nation's offshore oil revenues from our national treasury to a massive,
unrestricted and potentially destructive pork barrel for oil states
(several hundred million annually to Louisiana). And by allotting a
relatively minor portion of this money to be distributed to other coastal
states including Maryland,  Mr. Young has purchased their acquiescence.
The effect is to invite major environmental harm to coastal and marine
ecosystems and the fisheries they support, especially in the Gulf of
Mexico and Alaska.  Shared revenues should instead be clearly earmarked
for coastal conservation, most especially the restoration of Louisiana's
ravaged coastal wetlands.

Title II  provides permanent mandatory funding for  LWCF until 2015, =
three years after the Presidential deferral of new lease sales ends.   =
Approval of expenditures for individual projects still remains with =
Congressional appropriators.  Of course,  Congress could have voted full
appropriations for FY2000 under current law, but they did not and have
not for over a decade.   Instead, the Alaska and Louisiana delegations
have used LWCF to mask a wholly different agenda.

Although Title III  provides much needed state wildlife money it fails to
detail the kind of planning that was so carefully worked out  by =
state wildlife and game agencies, nor does it make providing for =
non-game needs a priority. 

To top it all off, the oil companies, who have habitually avoided making
their full royalty payments and have been granted various royalty
deferrals and tax breaks by Congress, would not have to pay one
additional cent.

Regrettably Maryland's Department of Natural Resources, =
wildlife-affiliated businesses, and even some conservation groups, have
been so eager to assure that LWCF is permanently funded and that their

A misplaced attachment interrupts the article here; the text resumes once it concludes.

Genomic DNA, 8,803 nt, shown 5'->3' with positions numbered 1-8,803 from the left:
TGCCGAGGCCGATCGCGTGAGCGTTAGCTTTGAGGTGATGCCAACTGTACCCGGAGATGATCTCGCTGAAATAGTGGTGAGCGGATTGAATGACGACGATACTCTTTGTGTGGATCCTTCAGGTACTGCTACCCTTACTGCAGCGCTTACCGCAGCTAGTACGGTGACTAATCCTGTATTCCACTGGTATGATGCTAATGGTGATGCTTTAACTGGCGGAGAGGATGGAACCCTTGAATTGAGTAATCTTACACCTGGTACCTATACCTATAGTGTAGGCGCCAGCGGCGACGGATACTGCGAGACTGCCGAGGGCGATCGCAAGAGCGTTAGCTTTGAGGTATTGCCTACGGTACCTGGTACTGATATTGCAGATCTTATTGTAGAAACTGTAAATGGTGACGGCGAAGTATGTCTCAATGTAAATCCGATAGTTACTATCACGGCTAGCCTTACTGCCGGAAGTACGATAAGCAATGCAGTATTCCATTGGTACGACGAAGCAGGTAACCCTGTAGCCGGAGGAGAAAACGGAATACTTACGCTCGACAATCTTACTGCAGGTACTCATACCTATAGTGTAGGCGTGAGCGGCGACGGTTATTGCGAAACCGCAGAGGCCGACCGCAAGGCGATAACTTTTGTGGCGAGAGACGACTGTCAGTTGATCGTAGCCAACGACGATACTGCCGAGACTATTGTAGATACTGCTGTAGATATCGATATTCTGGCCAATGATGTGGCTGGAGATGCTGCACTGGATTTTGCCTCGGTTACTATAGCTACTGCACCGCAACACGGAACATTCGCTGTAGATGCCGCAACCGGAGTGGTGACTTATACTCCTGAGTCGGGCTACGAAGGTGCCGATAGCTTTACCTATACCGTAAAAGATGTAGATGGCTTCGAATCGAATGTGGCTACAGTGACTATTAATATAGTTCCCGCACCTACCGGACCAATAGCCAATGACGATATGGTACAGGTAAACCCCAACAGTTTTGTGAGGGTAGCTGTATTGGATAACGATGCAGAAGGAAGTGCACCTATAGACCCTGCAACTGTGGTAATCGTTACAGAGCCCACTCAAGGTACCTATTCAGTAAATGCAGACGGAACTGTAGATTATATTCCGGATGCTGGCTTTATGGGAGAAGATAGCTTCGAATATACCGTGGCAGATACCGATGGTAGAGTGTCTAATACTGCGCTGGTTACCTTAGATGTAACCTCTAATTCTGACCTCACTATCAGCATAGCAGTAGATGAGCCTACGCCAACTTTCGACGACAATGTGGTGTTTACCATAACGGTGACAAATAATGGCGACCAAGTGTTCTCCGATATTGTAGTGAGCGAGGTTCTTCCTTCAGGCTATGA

programs receive some secure new monies that they have taken the bait and
joined forces in a full-scale coalition campaign known as "Teaming with
Wildlife" (TWW) that omits mention of these inconvenient facts. The
prevailing philosophy seems to be that if there is money to be had, just
take it and don't ask where it came from.  TWW members and allies (many
of whom are on public payroll) have been devoting significant resources
and time to organizing and lobbying for CARA.   Did you even know that
they are speaking for you?

A flawed outcome with far-reaching adverse consequences for our nation's
coasts, Alaska's wilderness, and the Federal Treasury can only be avoided
by vigorous action on the House floor, in the Senate, and by President
Clinton to eliminate the "poison pills" still tucked so skillfully into
HR 701.


**** write or call our State Congressional Delegation and the =
President and urge them to see to it to that LWCF AND WILDLIFE FUNDING BE
DONE RIGHT OR NOT AT ALL!  Tell them that incentives for drilling and
slush funds for infrastructure must be deleted from any land =
conservation legislation that relies on offshore oil revenues.


For side-by-side comparision of LWCF bills currently in Congress: =

For more information and factsheets on HR 701 and the Congressional =
moratorium on offshore leasing:  Vivian Newman,  tel. 410-442-5639; =
email: newviv@erols.com)

--------- End forwarded message ----------